“And God said.....”

Of course, God said...”darkness, you shall not prevail. There will be light.”  Creation begins with a word, spoken, with the power to make things. And to make things happen.  Yes,  “àshe:  Make it so.” The power within all that has been created. Before anything was created, there was the power. There was and is and will always be, the word.

“And there was evening and there was morning, the first day.”̀

What they were drowning in, in the bottom of the wooden vessel, rocking on water that could also drown them – water that was now to be a forever-locked gate to the only strength they had ever known, where the ancestors, the living-dead, wept for their being ripped away from the earth where they had learned to dance. And it was dark.

The evil ones proved their clever genius in how they broke even the bonds of words -- “We were landed up a river a good way from the sea, about Virginia county, where we saw few or none of our native Africans, and not one soul who could talk to me. I was a few weeks weeding grass, and gathering stones in a plantation; and at last all my companions were distributed different ways, and only myself was left. I was now exceedingly miserable, and thought myself worse off than any of the rest of my companions; for they could talk to each other, but I had no person to speak to that I could understand. In this state I was constantly grieving and pining, and wishing for death rather than any thing else.” (Equiano,  Chapter 3, p. 90)

No words, but crying and moaning and the groans of wide-awake night (always, never broken night):

“Then late at night, after the songs were over, from the darkness of the lower decks of the Young Hero and thousand other ships, the sailors could hear ‘an howling melancholy noise, expressive of extreme anguish.’  On one such occasion, the ship’s doctor said that he asked his black female interpreter to go inquire the cause of the wailing noise. According to the doctor, ‘she discovered it to be owing to their having dreamt that they were in their own country, and finding themselves when awake, in the hold of a slave ship.’” (Harding, There is a River, p. 16)

“And God said”  And in the conviction bestowed in them at birth, they sang.  Each utterance shaped the universe, resisted the darkness. Word. Sound. Sounding truth. Speaking “No,” to the destructive trauma of darkness.  Erasing the circle of all that was truth and evident:  we are born, we grow, we bless and are blessed; we teach; we descend into a darkness where we are named, blessed, called forth through the gateway of the night, to protect those who sleep. We are bringers of peace.


The circle was forever destroyed. This we knew. But we could only sound the anguish, being separated from the words that allowed us to live.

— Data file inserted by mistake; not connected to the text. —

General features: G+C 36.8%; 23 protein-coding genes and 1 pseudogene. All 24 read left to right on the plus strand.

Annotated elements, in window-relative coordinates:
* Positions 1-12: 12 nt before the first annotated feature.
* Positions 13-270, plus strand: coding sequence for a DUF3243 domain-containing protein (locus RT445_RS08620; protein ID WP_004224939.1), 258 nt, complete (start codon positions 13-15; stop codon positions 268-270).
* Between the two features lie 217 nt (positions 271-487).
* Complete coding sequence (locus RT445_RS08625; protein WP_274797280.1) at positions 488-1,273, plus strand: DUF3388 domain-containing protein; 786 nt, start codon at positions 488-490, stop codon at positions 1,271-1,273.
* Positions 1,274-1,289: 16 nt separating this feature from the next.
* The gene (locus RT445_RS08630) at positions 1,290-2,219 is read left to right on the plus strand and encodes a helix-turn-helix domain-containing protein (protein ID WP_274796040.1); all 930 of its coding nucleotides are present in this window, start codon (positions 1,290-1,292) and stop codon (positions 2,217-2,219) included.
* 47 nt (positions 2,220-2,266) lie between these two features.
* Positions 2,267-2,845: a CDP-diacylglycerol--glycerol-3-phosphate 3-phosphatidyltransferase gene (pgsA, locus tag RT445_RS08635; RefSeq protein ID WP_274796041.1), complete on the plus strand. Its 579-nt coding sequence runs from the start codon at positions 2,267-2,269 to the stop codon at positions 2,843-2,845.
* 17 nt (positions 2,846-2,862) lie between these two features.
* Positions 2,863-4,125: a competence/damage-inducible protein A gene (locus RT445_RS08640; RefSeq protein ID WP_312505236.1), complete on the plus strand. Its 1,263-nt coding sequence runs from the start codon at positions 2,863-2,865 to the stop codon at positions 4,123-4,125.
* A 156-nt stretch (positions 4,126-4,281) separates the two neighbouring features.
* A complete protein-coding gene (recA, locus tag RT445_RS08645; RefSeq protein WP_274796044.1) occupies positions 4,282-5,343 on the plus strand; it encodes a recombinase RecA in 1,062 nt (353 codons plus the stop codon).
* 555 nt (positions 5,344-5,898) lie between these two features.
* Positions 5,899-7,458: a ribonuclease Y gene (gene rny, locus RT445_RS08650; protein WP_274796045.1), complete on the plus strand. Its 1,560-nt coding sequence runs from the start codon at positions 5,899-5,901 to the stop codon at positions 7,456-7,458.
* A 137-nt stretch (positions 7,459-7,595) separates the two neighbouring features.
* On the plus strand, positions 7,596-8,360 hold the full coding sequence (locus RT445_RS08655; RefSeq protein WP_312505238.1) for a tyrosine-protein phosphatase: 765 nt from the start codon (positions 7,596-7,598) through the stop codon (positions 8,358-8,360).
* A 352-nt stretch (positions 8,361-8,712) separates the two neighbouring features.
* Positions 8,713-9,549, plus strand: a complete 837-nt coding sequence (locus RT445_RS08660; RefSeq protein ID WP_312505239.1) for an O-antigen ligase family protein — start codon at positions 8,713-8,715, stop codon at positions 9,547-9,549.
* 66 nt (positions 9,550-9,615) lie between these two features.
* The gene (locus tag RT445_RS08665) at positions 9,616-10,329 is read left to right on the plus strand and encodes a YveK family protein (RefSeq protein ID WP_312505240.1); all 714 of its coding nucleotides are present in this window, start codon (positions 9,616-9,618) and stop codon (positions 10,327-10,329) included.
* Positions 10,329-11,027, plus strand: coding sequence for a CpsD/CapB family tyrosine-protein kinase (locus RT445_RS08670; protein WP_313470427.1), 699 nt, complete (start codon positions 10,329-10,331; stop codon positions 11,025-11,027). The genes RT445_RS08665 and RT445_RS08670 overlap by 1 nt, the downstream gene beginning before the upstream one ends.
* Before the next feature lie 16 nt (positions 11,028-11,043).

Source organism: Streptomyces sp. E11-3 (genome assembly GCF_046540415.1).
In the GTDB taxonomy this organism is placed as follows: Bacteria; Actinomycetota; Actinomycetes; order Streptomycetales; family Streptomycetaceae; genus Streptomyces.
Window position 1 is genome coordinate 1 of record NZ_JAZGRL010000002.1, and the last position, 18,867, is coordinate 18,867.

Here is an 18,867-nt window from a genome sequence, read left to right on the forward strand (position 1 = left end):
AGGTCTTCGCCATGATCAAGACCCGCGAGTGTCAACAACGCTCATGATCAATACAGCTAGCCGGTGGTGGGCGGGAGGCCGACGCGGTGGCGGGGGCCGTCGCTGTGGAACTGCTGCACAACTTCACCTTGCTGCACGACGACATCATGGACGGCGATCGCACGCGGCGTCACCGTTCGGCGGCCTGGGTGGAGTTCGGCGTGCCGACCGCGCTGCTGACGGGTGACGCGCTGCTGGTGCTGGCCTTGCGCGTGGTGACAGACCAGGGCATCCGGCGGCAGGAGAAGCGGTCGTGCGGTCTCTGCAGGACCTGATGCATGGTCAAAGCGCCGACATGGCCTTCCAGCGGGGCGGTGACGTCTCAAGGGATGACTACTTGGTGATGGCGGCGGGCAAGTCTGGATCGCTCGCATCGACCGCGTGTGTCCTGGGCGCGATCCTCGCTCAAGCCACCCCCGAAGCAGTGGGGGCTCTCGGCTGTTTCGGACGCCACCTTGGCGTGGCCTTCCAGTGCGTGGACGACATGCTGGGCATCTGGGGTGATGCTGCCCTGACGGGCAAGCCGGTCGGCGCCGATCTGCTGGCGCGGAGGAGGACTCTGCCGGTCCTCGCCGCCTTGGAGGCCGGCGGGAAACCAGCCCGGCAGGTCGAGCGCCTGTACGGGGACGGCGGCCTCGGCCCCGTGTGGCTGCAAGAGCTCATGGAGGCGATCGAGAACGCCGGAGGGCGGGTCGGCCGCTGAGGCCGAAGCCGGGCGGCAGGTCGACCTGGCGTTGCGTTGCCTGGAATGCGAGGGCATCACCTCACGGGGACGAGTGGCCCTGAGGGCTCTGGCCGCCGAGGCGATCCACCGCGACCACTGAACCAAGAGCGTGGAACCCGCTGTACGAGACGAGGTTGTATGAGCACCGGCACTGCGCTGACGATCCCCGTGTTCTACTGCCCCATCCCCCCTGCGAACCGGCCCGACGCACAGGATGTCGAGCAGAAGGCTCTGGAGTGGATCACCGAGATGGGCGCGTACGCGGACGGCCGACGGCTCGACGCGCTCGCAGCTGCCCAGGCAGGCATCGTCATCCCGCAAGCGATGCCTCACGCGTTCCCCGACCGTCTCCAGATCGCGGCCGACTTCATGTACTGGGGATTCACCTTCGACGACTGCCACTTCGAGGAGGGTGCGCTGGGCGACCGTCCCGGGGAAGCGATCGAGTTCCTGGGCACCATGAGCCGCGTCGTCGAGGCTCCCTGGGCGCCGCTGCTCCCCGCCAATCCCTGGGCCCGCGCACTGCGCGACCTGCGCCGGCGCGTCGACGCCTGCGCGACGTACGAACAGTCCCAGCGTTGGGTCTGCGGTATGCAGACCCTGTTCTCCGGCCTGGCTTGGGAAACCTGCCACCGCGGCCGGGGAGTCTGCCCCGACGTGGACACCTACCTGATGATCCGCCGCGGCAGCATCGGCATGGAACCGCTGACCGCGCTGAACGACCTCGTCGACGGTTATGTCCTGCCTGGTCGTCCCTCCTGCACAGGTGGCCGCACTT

And so we live. They named us, “dead.”  And yet.... we howled and sang and year by burning year, we found a word, then more; then many. And now, we now shape the circle -- being completed once more.

They brought storms into our sky and into our minds and the howling we have done is nothing but the howling we have been burned by.  Flinging the darkness up and away from us, we are the ancestors of the children yet unborn.

Every song draws someone, one by one, by “We”, into the circle where they and we can learn who they and we have always been.

[Toni Morrison]

“For a long time, the art form that was healing for Black people was music. That music is no longer exclusively ours; we don’t have exclusive rights to it.

(Ain’t that the truth! Somebody  stole all my stuff, Father-brother-uncle-cousin Langston said)   

Other people sing it and play it; it is the mode of contemporary music everywhere.  So another form has to take that place, and it seems to me that the novel is needed by African Americans now in a way that it was not needed before – and it is following along the lines of the function of novels everywhere.

(So we gotta do the soul-food magic, again, take the left-overs and cook them up so good and delicious that we can feed a neighborhood...of strangers)  

We don’t live in places where we can hear those stories anymore; parents don’t sit around and tell their children those classical, mythological archetypal stories that we heard years ago.  But new information has to get out, and there are several ways to do it. One is the novel. I regard it as a way to accomplish certain very strong functions....

It should be beautiful, and powerful, but it should also work. It should have something in it that enlightens; something in it that opens the door and points the way. Something in it that suggests what the conflicts are, what the problems are. But it need not solve those problems because it is not a case study, it is not a recipe.

”[there are things to be incorporated] that should be directly and deliberately related to what I regard as the major characteristics of Black art, wherever it is.  One of which is the ability  to be both print and oral literature: to combine those two aspects so that the stories can be read in silence, of course, but one should be able to hear them as well.